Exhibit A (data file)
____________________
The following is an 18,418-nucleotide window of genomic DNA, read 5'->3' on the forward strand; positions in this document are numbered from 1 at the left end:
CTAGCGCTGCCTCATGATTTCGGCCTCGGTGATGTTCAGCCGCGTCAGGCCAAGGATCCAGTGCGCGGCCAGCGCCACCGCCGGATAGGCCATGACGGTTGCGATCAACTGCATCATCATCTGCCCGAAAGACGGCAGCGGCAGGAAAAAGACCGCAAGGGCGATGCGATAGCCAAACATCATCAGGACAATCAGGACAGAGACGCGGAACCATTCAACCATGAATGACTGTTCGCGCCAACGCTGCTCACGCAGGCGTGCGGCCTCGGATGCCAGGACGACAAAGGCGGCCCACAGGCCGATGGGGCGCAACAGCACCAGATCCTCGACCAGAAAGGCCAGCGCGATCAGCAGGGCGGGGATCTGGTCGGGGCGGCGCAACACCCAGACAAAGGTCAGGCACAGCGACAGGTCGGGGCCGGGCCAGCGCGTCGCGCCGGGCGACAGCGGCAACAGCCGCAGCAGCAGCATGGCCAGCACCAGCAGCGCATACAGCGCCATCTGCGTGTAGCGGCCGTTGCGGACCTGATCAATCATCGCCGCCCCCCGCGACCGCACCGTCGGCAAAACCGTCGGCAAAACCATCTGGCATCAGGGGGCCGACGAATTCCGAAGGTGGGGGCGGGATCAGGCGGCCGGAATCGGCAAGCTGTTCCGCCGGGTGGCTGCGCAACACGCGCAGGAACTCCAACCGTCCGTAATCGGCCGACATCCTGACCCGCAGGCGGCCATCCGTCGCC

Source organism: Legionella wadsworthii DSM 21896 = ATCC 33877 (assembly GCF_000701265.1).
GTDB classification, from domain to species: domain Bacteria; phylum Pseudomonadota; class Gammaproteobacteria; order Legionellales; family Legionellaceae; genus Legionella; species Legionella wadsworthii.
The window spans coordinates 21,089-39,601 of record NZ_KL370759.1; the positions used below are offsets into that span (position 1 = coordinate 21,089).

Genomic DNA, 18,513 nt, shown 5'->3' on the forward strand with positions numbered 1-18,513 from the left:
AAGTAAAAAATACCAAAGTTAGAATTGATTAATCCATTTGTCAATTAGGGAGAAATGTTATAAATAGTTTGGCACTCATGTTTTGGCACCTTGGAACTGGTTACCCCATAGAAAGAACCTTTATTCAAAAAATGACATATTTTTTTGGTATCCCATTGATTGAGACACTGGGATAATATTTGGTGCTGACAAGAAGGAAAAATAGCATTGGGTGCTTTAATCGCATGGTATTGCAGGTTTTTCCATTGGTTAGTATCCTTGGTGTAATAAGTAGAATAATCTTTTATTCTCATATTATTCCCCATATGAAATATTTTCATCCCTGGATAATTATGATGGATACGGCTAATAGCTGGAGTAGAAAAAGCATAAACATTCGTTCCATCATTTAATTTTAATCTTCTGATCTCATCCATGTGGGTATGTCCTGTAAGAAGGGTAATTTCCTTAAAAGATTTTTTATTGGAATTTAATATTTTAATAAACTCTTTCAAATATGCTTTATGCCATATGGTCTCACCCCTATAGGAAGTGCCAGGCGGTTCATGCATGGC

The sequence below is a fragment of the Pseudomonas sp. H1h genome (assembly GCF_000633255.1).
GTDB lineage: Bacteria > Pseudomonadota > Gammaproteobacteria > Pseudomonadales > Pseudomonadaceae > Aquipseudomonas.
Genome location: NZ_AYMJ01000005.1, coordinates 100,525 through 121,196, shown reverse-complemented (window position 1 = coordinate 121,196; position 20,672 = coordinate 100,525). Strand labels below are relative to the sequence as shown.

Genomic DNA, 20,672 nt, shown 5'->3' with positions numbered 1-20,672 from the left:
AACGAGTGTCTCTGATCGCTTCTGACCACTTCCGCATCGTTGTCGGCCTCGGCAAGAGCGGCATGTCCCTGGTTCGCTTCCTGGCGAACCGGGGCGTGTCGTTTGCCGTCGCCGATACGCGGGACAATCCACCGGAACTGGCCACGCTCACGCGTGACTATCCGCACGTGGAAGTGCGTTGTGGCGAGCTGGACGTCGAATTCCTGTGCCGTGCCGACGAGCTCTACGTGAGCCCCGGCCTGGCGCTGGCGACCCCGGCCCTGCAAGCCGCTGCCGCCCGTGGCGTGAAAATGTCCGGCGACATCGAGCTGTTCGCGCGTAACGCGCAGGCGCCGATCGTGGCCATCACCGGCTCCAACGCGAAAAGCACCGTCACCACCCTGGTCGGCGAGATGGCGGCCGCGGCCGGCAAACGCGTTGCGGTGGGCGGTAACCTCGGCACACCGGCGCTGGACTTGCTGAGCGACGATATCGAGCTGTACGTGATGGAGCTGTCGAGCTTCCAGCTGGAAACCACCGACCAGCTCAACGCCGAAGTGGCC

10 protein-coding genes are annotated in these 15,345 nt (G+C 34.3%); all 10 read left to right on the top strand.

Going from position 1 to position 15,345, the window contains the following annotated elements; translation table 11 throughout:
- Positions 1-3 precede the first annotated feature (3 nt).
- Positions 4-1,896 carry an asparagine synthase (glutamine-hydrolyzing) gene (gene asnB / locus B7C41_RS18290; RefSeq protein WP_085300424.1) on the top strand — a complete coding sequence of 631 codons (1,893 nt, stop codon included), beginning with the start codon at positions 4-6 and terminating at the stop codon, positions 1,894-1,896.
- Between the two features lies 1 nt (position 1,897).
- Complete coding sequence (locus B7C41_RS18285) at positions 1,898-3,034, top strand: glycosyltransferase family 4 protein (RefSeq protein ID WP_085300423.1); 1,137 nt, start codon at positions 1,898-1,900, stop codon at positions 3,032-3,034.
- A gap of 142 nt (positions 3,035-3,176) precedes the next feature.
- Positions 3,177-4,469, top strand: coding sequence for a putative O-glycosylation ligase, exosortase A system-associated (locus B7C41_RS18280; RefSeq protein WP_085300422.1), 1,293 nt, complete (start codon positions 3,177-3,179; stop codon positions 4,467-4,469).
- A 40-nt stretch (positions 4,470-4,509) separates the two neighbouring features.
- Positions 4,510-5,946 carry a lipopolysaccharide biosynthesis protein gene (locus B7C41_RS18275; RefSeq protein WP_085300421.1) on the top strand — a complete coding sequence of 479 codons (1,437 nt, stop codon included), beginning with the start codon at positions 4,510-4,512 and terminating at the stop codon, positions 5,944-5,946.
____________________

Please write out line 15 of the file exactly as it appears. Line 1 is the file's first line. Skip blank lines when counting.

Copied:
- Positions 1-3 precede the first annotated feature (3 nt).